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Professional success is worth celebrating

Cecilia Nasmith

By Cecilia Nasmith, Northumberland Today

Submitted Photo
Jim Sandham stumped his fellow Lakeshore Genealogical Society members at Mystery Ancestry Night with the story of Charles Luther Burton (1912-1998), born to a small-town merchant, rising to president of the Simpson's chain in 1929 and chairman in 1948.

Submitted Photo Jim Sandham stumped his fellow Lakeshore Genealogical Society members at Mystery Ancestry Night with the story of Charles Luther Burton (1912-1998), born to a small-town merchant, rising to president of the Simpson's chain in 1929 and chairman in 1948.


Professional success is always worth boasting about, and several members of the Lakeshore Genealogical Society took the opportunity to do so, on behalf of their forebears, at their annual Mystery Ancestor Night in January.

Jim Sandham told the story of first cousin twice removed Charles Luther Burton, born in 1876 in the Pickering Township village of Green River. His father kept the general store. His mother Eliza Barclay Burton shared the job, a whole-hearted homemaker who kept house in the back of and above the store — and also provided the sense of order and cleanliness up front that kept the store from descending into chaos during those days when barter brought as much produce into the store as customers took out.

The family moved to Toronto when Charlie was 11, and he entered what is now Jarvis Collegiate. He had to leave school at age 14, because his family could no longer support him, so he got a job with an attorney's firm.

Dissatisfied with only slow prospects of advancement, he joined prominent wholesaler H.H. Fudger in 1891. It proved to be an excellent move.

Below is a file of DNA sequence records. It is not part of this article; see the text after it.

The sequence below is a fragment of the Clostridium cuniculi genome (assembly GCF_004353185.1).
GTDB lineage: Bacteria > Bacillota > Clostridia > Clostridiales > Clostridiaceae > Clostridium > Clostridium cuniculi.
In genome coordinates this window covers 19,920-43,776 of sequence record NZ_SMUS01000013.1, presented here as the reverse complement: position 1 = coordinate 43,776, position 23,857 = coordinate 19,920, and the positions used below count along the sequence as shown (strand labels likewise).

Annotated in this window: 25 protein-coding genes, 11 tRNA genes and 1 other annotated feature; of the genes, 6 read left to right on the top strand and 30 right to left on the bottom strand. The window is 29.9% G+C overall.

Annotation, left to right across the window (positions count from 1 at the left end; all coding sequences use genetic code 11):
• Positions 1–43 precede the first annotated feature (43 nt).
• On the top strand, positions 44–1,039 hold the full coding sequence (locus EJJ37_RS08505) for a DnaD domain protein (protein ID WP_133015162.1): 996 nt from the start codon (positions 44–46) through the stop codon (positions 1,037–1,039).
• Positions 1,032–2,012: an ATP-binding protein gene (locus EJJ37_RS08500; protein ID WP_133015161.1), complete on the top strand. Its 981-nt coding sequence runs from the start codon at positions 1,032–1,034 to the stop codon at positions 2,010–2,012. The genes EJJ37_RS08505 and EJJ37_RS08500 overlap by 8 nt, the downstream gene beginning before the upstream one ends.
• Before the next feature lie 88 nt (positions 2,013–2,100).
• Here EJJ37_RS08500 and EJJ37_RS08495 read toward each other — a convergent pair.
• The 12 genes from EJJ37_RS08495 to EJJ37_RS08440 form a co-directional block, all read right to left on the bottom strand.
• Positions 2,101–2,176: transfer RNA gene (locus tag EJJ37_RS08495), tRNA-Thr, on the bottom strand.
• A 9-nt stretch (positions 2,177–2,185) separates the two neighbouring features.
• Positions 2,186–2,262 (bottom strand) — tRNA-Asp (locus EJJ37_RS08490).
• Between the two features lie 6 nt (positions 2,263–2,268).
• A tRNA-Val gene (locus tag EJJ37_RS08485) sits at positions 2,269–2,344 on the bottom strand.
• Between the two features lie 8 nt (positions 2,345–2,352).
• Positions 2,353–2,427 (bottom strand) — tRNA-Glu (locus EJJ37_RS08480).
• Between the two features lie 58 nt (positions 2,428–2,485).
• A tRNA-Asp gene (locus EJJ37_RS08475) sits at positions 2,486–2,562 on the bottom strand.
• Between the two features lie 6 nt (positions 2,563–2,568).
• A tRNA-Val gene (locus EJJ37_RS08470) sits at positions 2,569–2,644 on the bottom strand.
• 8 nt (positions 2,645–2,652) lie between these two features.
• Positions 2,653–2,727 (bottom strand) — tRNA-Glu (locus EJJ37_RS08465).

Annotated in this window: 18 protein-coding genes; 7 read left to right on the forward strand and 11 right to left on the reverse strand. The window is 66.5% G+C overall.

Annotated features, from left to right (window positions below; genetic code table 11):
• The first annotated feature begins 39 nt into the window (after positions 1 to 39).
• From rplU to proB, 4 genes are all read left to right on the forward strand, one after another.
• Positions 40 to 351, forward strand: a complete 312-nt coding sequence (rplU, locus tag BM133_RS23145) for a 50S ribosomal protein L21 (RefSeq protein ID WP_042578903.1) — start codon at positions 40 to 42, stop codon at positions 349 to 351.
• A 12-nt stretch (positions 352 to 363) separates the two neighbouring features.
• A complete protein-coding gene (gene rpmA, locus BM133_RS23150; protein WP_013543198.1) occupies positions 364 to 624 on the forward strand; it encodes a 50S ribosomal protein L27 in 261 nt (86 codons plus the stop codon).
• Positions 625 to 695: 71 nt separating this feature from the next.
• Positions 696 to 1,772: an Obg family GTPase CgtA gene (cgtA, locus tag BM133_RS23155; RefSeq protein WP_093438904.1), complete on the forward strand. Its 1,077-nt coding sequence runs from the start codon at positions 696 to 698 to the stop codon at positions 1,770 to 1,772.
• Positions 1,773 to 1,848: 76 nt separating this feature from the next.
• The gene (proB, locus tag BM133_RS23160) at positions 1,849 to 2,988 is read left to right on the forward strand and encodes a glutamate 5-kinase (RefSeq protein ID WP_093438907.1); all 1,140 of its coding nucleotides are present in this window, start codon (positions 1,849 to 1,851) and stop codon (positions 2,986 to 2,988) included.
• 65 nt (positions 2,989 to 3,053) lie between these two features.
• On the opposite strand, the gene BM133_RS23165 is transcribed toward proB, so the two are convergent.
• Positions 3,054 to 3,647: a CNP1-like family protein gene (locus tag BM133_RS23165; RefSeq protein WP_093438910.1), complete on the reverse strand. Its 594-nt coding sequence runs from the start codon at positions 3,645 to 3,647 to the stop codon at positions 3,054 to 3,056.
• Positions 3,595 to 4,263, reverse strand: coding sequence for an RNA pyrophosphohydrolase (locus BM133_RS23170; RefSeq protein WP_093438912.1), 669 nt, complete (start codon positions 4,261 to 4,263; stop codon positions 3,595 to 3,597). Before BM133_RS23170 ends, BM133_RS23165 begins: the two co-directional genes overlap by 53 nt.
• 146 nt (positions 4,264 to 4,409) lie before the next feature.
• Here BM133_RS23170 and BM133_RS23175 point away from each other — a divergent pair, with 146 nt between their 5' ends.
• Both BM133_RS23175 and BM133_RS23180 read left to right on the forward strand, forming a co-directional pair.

In 1897, Robert Simpson Company founder Robert Simpson died, and his business was sold to a syndicate of three Toronto businessmen (including Fudger).

This made Charlie an employee of the Robert Simpson Company, and his advancement came swiftly. He was assistant general manager by 1912, president by 1929 and chairman of the board by 1948 — years during which he built up a great Canadian retailing organization that had few equals.

Tom Holden's English grandfather William Cudworth took to the rails after witnessing the first run of the world's first passenger railway, the Stockton & Darlington, in 1825. He was just a 10-year-old boy at the time.

He had a detour, when he apprenticed in ship building, was briefly a sailor, then started his own shipbuilding business. But he gave it up to be a civil engineer for the Stockton & Darlington in 1840.

He was engineer to the Kendal and Windermere Railway, which opened in 1847 against opposition for its intrusion in the Lake District landscape (opponents included poet William Wordsworth).

In the 1850s, he was engineer for the construction of the Middlesborough and Guisborough Railway, serving the developing Cleveland iron-mining district. He also oversaw the construction of the Hownes Gill Viaduct on the Stockton & Darlington Railway, which is still standing (unlike a certain bridge over Rice Lake from the same era).

Given his early years in ship building, he would have particularly enjoyed enlarging the Middlesborough Docks while carrying out large groups of marshalling sidings at Shildon and Newport and other new stations.